E85's Price Crunch
With VEETC expired, retailers try to make the numbers work
Published in CSP Daily News
OAK BROOK, Ill. -- Consider it lucky timing.
With the expiration of the Volumetric Ethanol Excise Tax Credit (VEETC) at the end of 2011, retailers selling ethanol blends faced an immediate price increase. For those selling E85, the impact was potentially more dramatic, considering that VEETC granted a 38.5-cent credit per gallon, enabling the biofuel to be priced more competitively with regular unleaded. Indeed, according to E85prices.com, the average nationwide spread between E85 and regular unleaded is currently 7.8%.
At the same time, ethanol prices have fallen over the past few months thanks to oversupply. In a forecast, the E85prices.com site notes that with ethanol trading at the Chicago Board of Trade for 70 cents per gallon less than gasoline, the average for February 2012 should be at 15%. For E85 retailers, it's important to hit the right spread: A poll of more than 700 flex-fuel vehicle (FFV) drivers by the same site found that more than 80% would buy the high ethanol blend only when it was priced at least 15% lower.
"My outlook for the E85 business is I think we will keep enough of a spread between ethanol and gas to keep the market moving," said Todd Garner, CEO of Protec Fuel, Boca Raton, Fla, a distributor and fuel risk-management firm that assists retailers in the Southeast and East Coast with installation of E85 equipment. "My concern: We've built all these stations over the last couple of years--I think the spread will be great enough to keep an existing E85 business moving. I just don't know if it's going to grow."
"For the retailer, it will come down to what's my per gallon cost, what's my per gallon opportunity," said John Eichberger, vice president of government relations with NACS. "[If] I'm going to be taking a bath on E85, I might as well switch it to something I can make some money on."
Of course, the E85 market is still in its infancy, with only 2,400 fueling sites in the United States. And, the notoriously price-sensitive FFV driver has the ability to fuel up with any blend of ethanol.
"We're not going to conquer the world with those folks," said Ed Burke, president of Dennis K. Burke Inc., a distributor of gasoline, diesel and heating oil based in Chelsea, Mass. Burke, informally declared "The Godfather of Biodiesel" for his enthusiasm for the biofuel, began selling E85 at his one c-store in 2006. He describes his efforts at installing compatible equipment and meeting local fire regulations "a two-year saga" that eventually cost $90,000.
Even though he is a biofuels enthusiast, Burke is realistic about how long E85 will make sense for his business without some type of pricing support.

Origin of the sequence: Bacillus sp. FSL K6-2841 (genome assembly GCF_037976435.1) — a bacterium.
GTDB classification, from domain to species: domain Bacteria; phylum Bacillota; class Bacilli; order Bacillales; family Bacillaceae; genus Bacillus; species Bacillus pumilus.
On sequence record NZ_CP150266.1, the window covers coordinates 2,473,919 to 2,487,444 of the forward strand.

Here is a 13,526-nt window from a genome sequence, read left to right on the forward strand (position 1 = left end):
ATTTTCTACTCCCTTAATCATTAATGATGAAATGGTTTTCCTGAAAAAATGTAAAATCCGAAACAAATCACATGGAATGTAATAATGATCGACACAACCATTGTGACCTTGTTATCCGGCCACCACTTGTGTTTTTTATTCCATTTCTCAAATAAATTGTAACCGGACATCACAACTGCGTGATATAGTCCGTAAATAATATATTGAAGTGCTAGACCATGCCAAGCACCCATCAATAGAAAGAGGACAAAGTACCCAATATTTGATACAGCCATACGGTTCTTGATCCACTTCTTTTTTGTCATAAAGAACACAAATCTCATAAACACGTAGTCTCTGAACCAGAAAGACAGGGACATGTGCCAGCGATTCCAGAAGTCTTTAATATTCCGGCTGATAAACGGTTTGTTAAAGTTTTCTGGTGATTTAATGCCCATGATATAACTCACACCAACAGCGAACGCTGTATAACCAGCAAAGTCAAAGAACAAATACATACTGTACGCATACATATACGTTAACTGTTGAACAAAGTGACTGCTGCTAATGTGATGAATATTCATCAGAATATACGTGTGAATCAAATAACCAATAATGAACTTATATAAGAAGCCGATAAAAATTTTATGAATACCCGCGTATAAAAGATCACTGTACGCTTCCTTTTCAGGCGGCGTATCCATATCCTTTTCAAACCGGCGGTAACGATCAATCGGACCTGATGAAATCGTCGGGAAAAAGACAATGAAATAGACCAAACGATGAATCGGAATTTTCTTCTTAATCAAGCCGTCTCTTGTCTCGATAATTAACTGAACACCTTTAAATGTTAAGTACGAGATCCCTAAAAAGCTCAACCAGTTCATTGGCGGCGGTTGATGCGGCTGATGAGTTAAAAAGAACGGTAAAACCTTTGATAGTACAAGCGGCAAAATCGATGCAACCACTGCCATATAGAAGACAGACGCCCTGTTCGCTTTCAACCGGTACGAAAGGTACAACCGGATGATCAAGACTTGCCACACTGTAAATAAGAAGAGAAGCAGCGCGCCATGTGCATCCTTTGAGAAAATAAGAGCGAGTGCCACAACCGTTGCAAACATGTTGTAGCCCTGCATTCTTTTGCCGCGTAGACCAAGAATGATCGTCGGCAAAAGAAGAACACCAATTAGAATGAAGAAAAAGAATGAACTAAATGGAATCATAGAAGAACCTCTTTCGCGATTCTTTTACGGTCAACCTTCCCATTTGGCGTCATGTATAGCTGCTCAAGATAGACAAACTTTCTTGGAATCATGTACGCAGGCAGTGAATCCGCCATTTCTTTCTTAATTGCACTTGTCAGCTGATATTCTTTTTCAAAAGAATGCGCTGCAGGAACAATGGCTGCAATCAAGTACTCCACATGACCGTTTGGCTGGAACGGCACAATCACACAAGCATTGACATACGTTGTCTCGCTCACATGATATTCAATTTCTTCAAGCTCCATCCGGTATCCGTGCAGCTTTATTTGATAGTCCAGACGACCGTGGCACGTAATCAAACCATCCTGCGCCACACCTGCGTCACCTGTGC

"Unless ethanol stays a lot cheaper than RBOB, one would think E85 prices would really get killed," he says. "For growth, you need a 25% difference in pricing. If you get into the government bureaucratic world, it may grow on its own."
In fact, today, Burke sells 1,000 to 2,000 gallons per week, mainly to local government agencies. Some customers fill half the tank with E10 and half with E85 to get a higher-mileage blend. If the price spread stays thin, he may replace the E85 eventually with racing fuel.
However, for many E85 retailers, offering the fuel is not so much about the profits as it is about the differentiation—and alternative—it offers customers. An FFV enthusiast and former E85 retailer, Phillip Younger knows his way around the biofuel. His advice for retailers who plan to stick it out with E85 in 2012: Buy direct from an ethanol producer, or connect with a jobber who really understands the business. Younger managed an unattended E85 station, now owned by Renew E85 LLC, in Oshkosh, Wis., from 2004 to 2011.
"Would you buy new a Chevy from Ford?" he asked. "How would Ford choose to price that Chevy if they didn't make it? That's the core issue. There's going to be 30 cents added at the terminal--and that does no value to the retailer struggling to make a margin on it, or the customer who will choose to buy it."
It's not easy, he conceded. Not every ethanol producer has that ability or desire to sell direct, either not having blending capability at the plant or being wary of the credit risk. But it is worth the effort.
In terms of pricing, Younger's rule of thumb is to try to keep E85 at 80% of the gas price; if you can't, keep questioning your supplier about why they cannot buy better. "There will be times it will be 70% of gas price," he noted. "Sometimes you won't get better than 85%. But it should never be around the gas price at all."
Finally, Younger advised putting in 12,000-gallon tanks rather than the larger 30,000-gallon tanks so the retailer does not need to worry about buying a partial load. He also advised installing blender pumps so if you cannot locate an ethanol producer with blending capability, you can do it on your own site, and will have a wider choice of suppliers. FFV drivers will also have a wider selection of fuels. Today, about 200 of the 2,500 E85 fueling sites feature blender pumps.
"Since there are a lot of FFVs on the road, if you don't want to use E85 to drop range but like supporting farmers, you get same mileage--just throw in E30."
[Read more about the future of E85 and the implications of no national energy policy in the February issue of CSP magazine, or click here.]